It should have been obvious, one might think. But I know we learn the depth of such words only when they are put in context for us. This means we need to practically learn and experience them, and this often needs to contain some hurt, some unpredictedable change of the scenario we have created in our minds and the ensuing emotional battle as we come to terms with what we wanted and what we actually have, with what we expected and the unexpected reality, with what we thought we deserve and what we actually need. No doubt, those battles are hard, and they require us to dig deep and find resources we never thought we had, but my dear sister, if it came easy, I doubt we would remember to hold onto it in future situations. If it came easy, it would go faster than it came. If it came easy, the prize wouldn’t be jannah.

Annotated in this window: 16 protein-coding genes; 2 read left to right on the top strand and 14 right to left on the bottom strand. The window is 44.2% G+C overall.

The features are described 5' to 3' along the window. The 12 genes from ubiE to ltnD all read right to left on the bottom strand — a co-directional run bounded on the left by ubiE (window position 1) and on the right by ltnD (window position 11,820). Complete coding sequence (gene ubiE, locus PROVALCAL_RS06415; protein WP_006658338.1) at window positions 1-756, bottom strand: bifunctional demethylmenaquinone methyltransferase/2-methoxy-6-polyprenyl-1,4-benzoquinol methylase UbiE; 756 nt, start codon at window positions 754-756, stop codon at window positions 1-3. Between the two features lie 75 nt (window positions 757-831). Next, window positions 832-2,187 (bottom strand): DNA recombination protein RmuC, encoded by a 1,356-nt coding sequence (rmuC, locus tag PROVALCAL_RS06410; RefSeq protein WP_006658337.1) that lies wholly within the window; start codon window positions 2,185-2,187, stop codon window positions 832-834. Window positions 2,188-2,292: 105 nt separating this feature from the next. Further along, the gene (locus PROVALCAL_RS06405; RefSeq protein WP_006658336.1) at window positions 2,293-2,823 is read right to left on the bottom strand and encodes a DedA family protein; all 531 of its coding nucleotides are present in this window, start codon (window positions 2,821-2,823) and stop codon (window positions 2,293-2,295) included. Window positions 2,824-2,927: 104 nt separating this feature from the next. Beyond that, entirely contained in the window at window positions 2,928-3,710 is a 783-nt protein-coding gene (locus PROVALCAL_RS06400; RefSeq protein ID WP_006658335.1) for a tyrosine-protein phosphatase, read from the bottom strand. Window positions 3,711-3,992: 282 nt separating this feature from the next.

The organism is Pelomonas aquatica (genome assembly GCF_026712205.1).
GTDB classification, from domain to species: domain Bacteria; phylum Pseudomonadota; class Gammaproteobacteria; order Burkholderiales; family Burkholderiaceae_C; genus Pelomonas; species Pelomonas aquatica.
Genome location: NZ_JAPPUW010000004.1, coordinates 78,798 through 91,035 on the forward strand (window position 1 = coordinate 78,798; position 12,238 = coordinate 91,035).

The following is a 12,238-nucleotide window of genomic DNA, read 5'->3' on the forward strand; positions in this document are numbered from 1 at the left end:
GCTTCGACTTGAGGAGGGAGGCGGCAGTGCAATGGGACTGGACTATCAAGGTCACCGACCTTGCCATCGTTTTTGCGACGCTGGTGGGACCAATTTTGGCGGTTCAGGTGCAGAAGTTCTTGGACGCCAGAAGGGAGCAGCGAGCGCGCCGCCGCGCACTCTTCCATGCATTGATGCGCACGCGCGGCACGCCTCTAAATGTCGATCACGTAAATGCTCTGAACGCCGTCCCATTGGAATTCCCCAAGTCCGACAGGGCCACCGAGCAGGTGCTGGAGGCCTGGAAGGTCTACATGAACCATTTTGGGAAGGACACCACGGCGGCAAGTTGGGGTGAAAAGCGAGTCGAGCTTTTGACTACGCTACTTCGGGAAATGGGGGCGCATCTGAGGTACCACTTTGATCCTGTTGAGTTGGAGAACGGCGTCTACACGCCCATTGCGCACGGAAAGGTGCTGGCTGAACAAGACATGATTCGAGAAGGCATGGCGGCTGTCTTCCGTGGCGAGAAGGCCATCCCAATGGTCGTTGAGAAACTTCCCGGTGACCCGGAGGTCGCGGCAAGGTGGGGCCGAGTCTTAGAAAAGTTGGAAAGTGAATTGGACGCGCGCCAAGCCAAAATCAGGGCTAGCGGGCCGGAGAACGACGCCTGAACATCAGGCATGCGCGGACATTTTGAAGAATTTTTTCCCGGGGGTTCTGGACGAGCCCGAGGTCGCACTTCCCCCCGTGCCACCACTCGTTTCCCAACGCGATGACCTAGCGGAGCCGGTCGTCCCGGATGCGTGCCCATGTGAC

About the author:

I am Silesian, an ex-language support worker, mother, revert, blogger. They call me a migrant but I disagree: I belong nowhere, interested in a never ending journey. Because a home is where the heart is.

Many revert women struggle on their own after embracing Islam.

Your contributions keep them supported, and that support keeps them going.